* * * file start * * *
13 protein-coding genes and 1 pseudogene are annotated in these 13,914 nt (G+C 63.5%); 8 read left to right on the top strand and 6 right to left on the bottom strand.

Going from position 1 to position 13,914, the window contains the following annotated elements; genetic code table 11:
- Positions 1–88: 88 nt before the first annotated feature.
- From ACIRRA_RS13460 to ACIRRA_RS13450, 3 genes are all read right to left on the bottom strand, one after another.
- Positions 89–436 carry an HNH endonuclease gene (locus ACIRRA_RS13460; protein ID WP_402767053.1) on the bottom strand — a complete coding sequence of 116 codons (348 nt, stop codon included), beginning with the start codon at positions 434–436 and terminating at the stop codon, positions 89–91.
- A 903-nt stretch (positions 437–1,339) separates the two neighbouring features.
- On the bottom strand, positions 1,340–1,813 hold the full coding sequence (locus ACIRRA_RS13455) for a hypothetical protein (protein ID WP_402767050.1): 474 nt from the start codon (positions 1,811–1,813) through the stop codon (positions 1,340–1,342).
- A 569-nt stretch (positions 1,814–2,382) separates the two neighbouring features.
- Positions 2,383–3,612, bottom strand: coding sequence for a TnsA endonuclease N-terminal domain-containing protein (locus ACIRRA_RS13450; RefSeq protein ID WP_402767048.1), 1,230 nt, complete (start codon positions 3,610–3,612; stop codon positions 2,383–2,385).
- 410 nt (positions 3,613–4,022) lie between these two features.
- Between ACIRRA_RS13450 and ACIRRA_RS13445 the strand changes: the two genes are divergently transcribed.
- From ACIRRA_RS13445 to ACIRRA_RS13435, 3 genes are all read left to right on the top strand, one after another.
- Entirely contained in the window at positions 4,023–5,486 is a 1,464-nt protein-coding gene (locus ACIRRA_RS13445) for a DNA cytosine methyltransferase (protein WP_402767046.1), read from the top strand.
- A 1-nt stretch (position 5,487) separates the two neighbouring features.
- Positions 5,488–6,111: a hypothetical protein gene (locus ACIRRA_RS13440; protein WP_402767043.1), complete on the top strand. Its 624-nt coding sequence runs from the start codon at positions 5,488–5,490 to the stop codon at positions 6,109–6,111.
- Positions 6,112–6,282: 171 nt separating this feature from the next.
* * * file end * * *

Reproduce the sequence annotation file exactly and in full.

13 protein-coding genes and 1 pseudogene are annotated in these 13,914 nt (G+C 63.5%); 8 read left to right on the top strand and 6 right to left on the bottom strand.

Going from position 1 to position 13,914, the window contains the following annotated elements; genetic code table 11:
- Positions 1–88: 88 nt before the first annotated feature.
- From ACIRRA_RS13460 to ACIRRA_RS13450, 3 genes are all read right to left on the bottom strand, one after another.
- Positions 89–436 carry an HNH endonuclease gene (locus ACIRRA_RS13460; protein ID WP_402767053.1) on the bottom strand — a complete coding sequence of 116 codons (348 nt, stop codon included), beginning with the start codon at positions 434–436 and terminating at the stop codon, positions 89–91.
- A 903-nt stretch (positions 437–1,339) separates the two neighbouring features.
- On the bottom strand, positions 1,340–1,813 hold the full coding sequence (locus ACIRRA_RS13455) for a hypothetical protein (protein ID WP_402767050.1): 474 nt from the start codon (positions 1,811–1,813) through the stop codon (positions 1,340–1,342).
- A 569-nt stretch (positions 1,814–2,382) separates the two neighbouring features.
- Positions 2,383–3,612, bottom strand: coding sequence for a TnsA endonuclease N-terminal domain-containing protein (locus ACIRRA_RS13450; RefSeq protein ID WP_402767048.1), 1,230 nt, complete (start codon positions 3,610–3,612; stop codon positions 2,383–2,385).
- 410 nt (positions 3,613–4,022) lie between these two features.
- Between ACIRRA_RS13450 and ACIRRA_RS13445 the strand changes: the two genes are divergently transcribed.
- From ACIRRA_RS13445 to ACIRRA_RS13435, 3 genes are all read left to right on the top strand, one after another.
- Entirely contained in the window at positions 4,023–5,486 is a 1,464-nt protein-coding gene (locus ACIRRA_RS13445) for a DNA cytosine methyltransferase (protein WP_402767046.1), read from the top strand.
- A 1-nt stretch (position 5,487) separates the two neighbouring features.
- Positions 5,488–6,111: a hypothetical protein gene (locus ACIRRA_RS13440; protein WP_402767043.1), complete on the top strand. Its 624-nt coding sequence runs from the start codon at positions 5,488–5,490 to the stop codon at positions 6,109–6,111.
- Positions 6,112–6,282: 171 nt separating this feature from the next.